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Energy

Goldman cuts 2021 Brent forecast as virus surge creates temporary headwind

FILE PHOTO: A sign is displayed in the reception of Goldman Sachs in Sydney, Australia, May 18, 2016. REUTERS/David Gray

(Reuters) - Goldman Sachs cut its 2021 Brent crude price forecast but said a surge in COVID-19 cases in Europe and the U.S. only represented a “speed bump” before a potential vaccine and continued supply cuts by top producers tightened market fundamentals.

The U.S. bank cut its 2021 forecast for Brent to $55 per barrel from $59.4 per barrel previously and for the WTI price to $52.8 per barrel from $55.9 previously.

A year-end supply surplus, forecast at about 1 million barrels per day (bpd) in December, and an uncertain demand outlook would prompt the Organization of the Petroleum Exporting Countries (OPEC) and allies including Russia to delay a planned output rise in January by three months, the bank said in a note dated Monday.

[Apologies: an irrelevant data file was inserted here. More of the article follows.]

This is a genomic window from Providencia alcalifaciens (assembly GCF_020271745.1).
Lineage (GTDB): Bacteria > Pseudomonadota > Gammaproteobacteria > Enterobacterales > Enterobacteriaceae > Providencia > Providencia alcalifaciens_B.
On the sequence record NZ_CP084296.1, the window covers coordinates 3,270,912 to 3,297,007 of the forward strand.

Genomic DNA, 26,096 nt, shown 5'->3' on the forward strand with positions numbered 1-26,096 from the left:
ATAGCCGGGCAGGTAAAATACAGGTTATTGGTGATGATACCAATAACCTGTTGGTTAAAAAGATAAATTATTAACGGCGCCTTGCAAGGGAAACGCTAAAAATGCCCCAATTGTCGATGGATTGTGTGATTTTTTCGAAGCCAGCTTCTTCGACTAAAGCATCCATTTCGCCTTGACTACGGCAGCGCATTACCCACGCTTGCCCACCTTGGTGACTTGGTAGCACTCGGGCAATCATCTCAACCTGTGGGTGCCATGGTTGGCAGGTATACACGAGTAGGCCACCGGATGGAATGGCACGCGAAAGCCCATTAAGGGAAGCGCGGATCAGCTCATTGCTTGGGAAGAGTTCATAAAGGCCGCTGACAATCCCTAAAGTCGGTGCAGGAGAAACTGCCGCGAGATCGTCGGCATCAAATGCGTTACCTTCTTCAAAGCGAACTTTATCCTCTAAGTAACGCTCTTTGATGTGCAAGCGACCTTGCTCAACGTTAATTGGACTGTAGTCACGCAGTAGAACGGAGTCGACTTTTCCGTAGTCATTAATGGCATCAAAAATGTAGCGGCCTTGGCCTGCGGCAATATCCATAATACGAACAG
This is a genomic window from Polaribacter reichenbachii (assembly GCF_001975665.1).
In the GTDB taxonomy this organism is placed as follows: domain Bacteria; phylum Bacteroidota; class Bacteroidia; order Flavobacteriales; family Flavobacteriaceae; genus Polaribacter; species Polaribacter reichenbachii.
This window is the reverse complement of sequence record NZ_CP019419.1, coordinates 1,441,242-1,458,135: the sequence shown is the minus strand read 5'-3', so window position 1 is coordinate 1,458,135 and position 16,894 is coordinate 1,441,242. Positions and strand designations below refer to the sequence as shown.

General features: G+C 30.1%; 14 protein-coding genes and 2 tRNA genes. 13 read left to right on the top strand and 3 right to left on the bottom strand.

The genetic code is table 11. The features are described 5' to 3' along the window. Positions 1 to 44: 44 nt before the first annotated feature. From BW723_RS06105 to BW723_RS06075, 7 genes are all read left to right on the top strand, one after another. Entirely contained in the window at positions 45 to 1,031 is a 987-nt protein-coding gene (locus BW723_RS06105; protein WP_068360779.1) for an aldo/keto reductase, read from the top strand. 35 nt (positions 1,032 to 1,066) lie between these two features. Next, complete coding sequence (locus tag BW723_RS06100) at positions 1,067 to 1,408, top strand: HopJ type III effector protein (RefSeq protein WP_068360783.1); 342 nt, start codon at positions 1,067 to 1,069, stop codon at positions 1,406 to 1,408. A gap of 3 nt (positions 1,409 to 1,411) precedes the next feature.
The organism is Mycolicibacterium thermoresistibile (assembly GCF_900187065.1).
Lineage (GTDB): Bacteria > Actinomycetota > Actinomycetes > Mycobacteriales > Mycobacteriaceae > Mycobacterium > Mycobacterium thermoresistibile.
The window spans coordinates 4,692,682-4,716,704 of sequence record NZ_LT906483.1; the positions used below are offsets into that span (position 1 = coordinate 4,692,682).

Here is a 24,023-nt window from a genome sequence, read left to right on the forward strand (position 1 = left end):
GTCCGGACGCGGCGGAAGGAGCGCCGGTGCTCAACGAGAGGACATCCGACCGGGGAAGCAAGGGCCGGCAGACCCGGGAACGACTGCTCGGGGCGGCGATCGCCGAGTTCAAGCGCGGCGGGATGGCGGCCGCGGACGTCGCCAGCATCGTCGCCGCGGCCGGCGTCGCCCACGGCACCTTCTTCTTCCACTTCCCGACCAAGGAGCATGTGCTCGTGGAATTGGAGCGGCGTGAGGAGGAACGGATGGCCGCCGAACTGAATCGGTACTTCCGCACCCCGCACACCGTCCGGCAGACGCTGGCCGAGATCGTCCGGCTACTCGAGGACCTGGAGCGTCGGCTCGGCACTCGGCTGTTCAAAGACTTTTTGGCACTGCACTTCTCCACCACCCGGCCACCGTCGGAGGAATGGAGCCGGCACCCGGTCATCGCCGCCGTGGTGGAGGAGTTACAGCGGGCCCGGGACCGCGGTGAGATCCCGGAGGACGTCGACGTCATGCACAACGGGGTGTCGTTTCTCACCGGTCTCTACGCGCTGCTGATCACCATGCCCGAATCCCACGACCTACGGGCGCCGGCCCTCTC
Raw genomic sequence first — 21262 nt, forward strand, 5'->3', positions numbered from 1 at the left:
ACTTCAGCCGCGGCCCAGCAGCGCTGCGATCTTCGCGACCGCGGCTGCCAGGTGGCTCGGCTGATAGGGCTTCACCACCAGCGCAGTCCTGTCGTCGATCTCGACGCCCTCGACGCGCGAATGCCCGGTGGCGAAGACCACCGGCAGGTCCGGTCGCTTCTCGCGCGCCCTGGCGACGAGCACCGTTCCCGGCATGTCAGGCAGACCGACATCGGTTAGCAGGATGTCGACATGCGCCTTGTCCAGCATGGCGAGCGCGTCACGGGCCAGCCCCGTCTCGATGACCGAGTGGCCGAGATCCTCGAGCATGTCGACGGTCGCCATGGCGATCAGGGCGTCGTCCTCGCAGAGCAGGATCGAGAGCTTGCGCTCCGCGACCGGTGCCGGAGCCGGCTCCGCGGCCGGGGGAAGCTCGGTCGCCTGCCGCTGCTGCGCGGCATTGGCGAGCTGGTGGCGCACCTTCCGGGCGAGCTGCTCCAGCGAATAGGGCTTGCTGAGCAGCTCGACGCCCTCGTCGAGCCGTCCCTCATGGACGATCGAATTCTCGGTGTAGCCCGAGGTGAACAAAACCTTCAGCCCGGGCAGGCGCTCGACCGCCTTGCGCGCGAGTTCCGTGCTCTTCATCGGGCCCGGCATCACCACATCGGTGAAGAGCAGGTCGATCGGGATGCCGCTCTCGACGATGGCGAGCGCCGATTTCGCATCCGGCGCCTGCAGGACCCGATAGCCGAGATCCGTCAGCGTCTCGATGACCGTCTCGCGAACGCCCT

This would bring the oil market back to a “shallow” 0.9 million bpd deficit in the first quarter of next year, Goldman said.

“As a result, we expect Brent prices to resume their rally in the first quarter of 2021,” it said, forecasting an average Brent price of $47/bbl over the three months, compared with $51/bbl previously.

It added the “winter speed bump” would simply delay prices returning to $65/bbl from the autumn of 2021 to early 2022.

The outcome of the U.S. election would also not prevent prices rising, Goldman said, reasoning that a Joe Biden administration “will be able to introduce stricter environmental regulations leading to a structural rise in shale costs.”

A Republican senate would also not be able to block a new U.S.-Iran nuclear agreement, eventually leading to a near full return of Iranian output by 2022, it added.

Oil prices rose on Tuesday as hopes that a COVID-19 vaccine could be on the horizon outweighed the expected negative impact on fuel demand of new lockdowns to curb the virus.[O/R]

Reporting by Sumita Layek and Arpan Varghese in Bengaluru; Editing by Kirsten Donovan

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